Pinus massoniana Lamb. is an important, common afforestation and timber tree species in China. Species of Pestalotiopsis are well-known pathogens of needle blight. In this study, the five representative strains were isolated from needle blight from needles of Pi. massoniana in Nanjing, Jiangsu, China. Based on multi-locus phylogenetic analyses of the three genomic loci (ITS, TEF1, and TUB2), in conjunction with morphological characteristics, a new species, namely Pestalotiopsis jiangsuensis sp. nov., was described and reported. Pathogenicity tests revealed that the five representative strains of the species described above were pathogenic to Pi. massoniana. The study revealed the diversity of pathogenic species of needle blight on Pi. massoniana. This is the first report of needle blight caused by P. jiangsuensis on Pi. massoniana in China and worldwide. This provides useful information for future research on management strategies of this disease. Full article
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12 pages, 7240 KiB  
Communication
The Function of Different Subunits of the Molecular Chaperone CCT in the Microsporidium Nosema bombycis: NbCCTζ Interacts with NbCCTα
by Sheng Xu, Ying Chen, Jingru Qi, Runpeng Wang, Erjun Wei, Qiang Wang, Yiling Zhang, Xudong Tang and Zhongyuan Shen
J. Fungi 2024, 10(3), 229; https://doi.org/10.3390/jof10030229 - 20 Mar 2024
Viewed by 682
Abstract
Chaperonin containing tailless complex polypeptide 1 (CCT) is a molecular chaperone protein that consists of eight completely different subunits and assists in the folding of newly synthesized peptides. The zeta subunit of CCT is a regulatory factor for the folding and assembly of [...] Read more.
Chaperonin containing tailless complex polypeptide 1 (CCT) is a molecular chaperone protein that consists of eight completely different subunits and assists in the folding of newly synthesized peptides. The zeta subunit of CCT is a regulatory factor for the folding and assembly of cytoskeletal proteins as individuals or complexes. In this study, the zeta subunit of Nosema bombycis (NbCCTζ) is identified for the first time. The complete ORF of the NbCCTζ gene is 1533 bp in length and encodes a 510 amino acid polypeptide. IFA results indicate that NbCCTζ is colocalized with actin and β-tubulin in the cytoplasm during the proliferative phase and that NbCCTζ is completely colocalized with NbCCTα in the cytoplasm of N. bombycis throughout the entire life cycle. Furthermore, the yeast two-hybrid assay revealed that the NbCCTζ interacts with NbCCTα. The transcriptional level of NbCCTζ is significantly downregulated by knocking down the NbCCTα gene, while the transcriptional level of NbCCTα is downregulated after knocking down the NbCCTζ gene. These results suggest that NbCCTζ may play a vital role in the proliferation of N. bombycis by coordinating with NbCCTα. Full article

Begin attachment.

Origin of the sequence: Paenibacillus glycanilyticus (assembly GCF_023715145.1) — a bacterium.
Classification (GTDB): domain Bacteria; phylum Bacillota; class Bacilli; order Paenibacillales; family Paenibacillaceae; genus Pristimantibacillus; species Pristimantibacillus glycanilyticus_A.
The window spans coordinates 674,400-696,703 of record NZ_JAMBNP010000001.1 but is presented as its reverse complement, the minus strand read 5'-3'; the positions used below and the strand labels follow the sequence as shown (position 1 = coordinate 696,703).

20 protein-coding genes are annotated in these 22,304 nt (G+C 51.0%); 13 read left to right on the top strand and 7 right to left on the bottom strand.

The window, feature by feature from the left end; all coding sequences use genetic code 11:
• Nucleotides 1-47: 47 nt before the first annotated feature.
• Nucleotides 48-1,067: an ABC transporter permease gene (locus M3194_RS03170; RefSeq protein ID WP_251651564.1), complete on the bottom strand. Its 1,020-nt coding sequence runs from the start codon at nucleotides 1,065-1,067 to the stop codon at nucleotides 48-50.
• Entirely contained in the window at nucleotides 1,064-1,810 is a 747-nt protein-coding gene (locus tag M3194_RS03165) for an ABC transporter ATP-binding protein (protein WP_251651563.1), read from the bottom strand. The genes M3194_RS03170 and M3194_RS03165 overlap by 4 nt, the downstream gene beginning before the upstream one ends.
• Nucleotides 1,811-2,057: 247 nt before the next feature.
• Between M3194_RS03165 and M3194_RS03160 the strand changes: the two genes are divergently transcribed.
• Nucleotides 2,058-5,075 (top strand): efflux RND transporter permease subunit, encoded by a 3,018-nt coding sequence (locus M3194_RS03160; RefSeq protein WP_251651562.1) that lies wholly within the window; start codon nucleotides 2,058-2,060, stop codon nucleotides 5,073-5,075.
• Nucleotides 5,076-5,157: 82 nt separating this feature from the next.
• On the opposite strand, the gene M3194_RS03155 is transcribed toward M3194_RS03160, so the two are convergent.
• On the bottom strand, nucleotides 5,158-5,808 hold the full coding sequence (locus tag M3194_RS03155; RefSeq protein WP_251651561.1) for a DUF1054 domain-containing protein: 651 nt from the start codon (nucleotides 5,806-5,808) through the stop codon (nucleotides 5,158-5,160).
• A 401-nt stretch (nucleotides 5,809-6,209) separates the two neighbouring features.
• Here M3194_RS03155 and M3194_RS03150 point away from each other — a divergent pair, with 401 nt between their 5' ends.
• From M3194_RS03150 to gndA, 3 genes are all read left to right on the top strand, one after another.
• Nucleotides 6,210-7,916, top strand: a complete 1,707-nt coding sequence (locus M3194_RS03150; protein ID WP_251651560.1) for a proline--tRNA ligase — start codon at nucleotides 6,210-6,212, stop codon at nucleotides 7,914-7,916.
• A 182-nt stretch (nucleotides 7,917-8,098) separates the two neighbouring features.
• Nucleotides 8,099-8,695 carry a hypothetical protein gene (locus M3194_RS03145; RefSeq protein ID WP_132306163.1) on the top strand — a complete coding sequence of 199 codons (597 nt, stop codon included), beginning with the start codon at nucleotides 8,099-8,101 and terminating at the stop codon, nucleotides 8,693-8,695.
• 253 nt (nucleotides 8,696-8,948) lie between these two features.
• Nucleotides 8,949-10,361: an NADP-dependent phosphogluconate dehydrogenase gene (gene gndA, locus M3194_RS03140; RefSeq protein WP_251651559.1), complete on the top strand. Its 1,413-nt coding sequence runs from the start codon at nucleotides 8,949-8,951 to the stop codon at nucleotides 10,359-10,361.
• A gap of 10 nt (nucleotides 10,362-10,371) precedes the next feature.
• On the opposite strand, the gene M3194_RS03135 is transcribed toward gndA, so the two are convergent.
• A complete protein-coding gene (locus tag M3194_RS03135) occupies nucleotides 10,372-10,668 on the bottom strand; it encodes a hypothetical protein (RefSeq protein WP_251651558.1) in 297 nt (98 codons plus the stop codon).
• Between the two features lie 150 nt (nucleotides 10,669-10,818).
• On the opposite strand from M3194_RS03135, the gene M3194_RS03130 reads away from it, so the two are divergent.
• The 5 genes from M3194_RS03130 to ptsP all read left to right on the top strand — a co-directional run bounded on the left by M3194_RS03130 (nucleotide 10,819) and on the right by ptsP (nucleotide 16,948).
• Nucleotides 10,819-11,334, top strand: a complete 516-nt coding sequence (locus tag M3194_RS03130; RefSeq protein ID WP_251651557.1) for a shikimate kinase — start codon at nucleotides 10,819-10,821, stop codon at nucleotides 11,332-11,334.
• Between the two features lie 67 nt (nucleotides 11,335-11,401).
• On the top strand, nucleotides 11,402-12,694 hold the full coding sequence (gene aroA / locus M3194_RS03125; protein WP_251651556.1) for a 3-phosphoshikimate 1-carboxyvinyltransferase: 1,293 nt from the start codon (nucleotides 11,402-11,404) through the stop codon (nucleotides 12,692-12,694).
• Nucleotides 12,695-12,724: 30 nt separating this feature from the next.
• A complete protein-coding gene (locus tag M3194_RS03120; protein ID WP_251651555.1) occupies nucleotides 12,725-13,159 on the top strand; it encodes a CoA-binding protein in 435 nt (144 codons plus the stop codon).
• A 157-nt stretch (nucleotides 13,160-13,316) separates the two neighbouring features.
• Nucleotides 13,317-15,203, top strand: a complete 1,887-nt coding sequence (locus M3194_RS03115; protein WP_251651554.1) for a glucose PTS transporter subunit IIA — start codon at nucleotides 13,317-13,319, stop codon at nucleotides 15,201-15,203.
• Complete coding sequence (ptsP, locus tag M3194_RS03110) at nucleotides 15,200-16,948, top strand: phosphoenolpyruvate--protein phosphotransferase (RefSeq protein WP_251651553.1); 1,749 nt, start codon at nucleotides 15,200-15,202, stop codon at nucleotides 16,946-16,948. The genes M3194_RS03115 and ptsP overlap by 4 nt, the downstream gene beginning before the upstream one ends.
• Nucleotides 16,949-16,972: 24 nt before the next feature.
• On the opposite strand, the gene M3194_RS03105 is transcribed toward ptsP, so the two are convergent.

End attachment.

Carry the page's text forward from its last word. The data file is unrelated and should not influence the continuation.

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16 pages, 3210 KiB  
Article
A Comprehensive Assessment of Ultraviolet-Radiation-Induced Mutations in Flammulina filiformis Using Whole-Genome Resequencing
by Qianhui Huang, Xing Han, Zongjun Tong, Youjin Deng, Luyu Xie, Shengrong Liu, Baogui Xie and Weirui Zhang
J. Fungi 2024, 10(3), 228; https://doi.org/10.3390/jof10030228 - 20 Mar 2024
Viewed by 691
Abstract
Nucleotide substitutions have played an important role in molecular evolution, and understanding their dynamics would contribute to genetic studies. Related research with defined DNA sequences lasted for decades until whole-genome sequencing arose. UV radiation (UVR) can generate base changes and other genetic variations [...] Read more.
Nucleotide substitutions have played an important role in molecular evolution, and understanding their dynamics would contribute to genetic studies. Related research with defined DNA sequences lasted for decades until whole-genome sequencing arose. UV radiation (UVR) can generate base changes and other genetic variations in a short period of time, so it would be more meaningful to explore mutations caused by UVR from a genomic perspective. The monokaryon enoki strain WT583 was selected as the experimental material in this study because it can spontaneously produce large amounts of oidia on PDA plates, and the monokaryons originating from oidia have the same genotype as their mother monokaryon. After exposure to UV radiation, 100 randomly selected mutants, with WT583 as the reference genome, were sent for genome sequencing. BWA, samtools, and GATK software were employed for SNP calling, and the R package CMplot was used to visualize the distribution of the SNPs on the contigs of the reference genome. Furthermore, a k-mer-based method was used to detect DNA fragment deletion. Moreover, the non-synonymous genes were functionally annotated. A total of 3707 single-base substitutions and 228 tandem mutations were analyzed. The immediate adjacent bases showed different effects on the mutation frequencies of adenine and cytosine. For adenine, the overall effects of the immediate 5′-side and 3′-side bases were T > A > C > G and A > T > G > C, respectively; for cytosine, the overall effects of the immediate 5′-side and 3′-side bases were T > C > A > G and C > T > A > G, respectively. Regarding tandem mutations, the mutation frequencies of double-transition, double-transversion, 3′-side transition, and 5′-side transition were 131, 8, 72, and 17, respectively. Transitions at the 3′-side with a high mutation frequency shared a common feature, where they held transversions at the 5′-side of A→T or T→A without covalent bond changes, suggesting that the sequence context of tandem motifs might be related to their mutation frequency. In total, 3707 mutation sites were non-randomly distributed on the contigs of the reference genome. In addition, pyrimidines at the 3′-side of adenine promoted its transversion frequency, and UVR generated DNA fragment deletions over 200 bp with a low frequency in the enoki genome. The functional annotation of the genes with non-synonymous mutation indicated that UVR could produce abundant mutations in a short period of time. Full article